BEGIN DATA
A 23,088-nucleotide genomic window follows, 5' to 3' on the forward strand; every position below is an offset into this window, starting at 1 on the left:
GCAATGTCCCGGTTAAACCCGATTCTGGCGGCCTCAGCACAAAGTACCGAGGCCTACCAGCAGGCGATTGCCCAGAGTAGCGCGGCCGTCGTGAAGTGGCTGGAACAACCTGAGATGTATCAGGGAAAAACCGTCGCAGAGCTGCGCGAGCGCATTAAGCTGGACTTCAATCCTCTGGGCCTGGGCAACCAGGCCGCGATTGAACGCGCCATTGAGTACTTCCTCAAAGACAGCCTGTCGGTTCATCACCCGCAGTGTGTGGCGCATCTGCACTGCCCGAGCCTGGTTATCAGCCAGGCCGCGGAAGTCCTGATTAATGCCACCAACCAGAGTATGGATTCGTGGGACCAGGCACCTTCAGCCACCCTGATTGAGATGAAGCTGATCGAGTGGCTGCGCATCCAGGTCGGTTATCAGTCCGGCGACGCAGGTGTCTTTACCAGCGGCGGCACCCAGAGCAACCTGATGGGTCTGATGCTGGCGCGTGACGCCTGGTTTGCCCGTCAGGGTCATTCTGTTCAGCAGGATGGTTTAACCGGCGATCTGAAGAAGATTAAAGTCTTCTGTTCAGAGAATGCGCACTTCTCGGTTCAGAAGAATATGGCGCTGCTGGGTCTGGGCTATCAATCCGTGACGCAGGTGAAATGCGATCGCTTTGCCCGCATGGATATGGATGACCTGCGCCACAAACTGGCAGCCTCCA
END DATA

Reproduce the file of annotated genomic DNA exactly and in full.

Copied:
A 23,088-nucleotide genomic window follows, 5' to 3' on the forward strand; every position below is an offset into this window, starting at 1 on the left:
GCAATGTCCCGGTTAAACCCGATTCTGGCGGCCTCAGCACAAAGTACCGAGGCCTACCAGCAGGCGATTGCCCAGAGTAGCGCGGCCGTCGTGAAGTGGCTGGAACAACCTGAGATGTATCAGGGAAAAACCGTCGCAGAGCTGCGCGAGCGCATTAAGCTGGACTTCAATCCTCTGGGCCTGGGCAACCAGGCCGCGATTGAACGCGCCATTGAGTACTTCCTCAAAGACAGCCTGTCGGTTCATCACCCGCAGTGTGTGGCGCATCTGCACTGCCCGAGCCTGGTTATCAGCCAGGCCGCGGAAGTCCTGATTAATGCCACCAACCAGAGTATGGATTCGTGGGACCAGGCACCTTCAGCCACCCTGATTGAGATGAAGCTGATCGAGTGGCTGCGCATCCAGGTCGGTTATCAGTCCGGCGACGCAGGTGTCTTTACCAGCGGCGGCACCCAGAGCAACCTGATGGGTCTGATGCTGGCGCGTGACGCCTGGTTTGCCCGTCAGGGTCATTCTGTTCAGCAGGATGGTTTAACCGGCGATCTGAAGAAGATTAAAGTCTTCTGTTCAGAGAATGCGCACTTCTCGGTTCAGAAGAATATGGCGCTGCTGGGTCTGGGCTATCAATCCGTGACGCAGGTGAAATGCGATCGCTTTGCCCGCATGGATATGGATGACCTGCGCCACAAACTGGCAGCCTCCA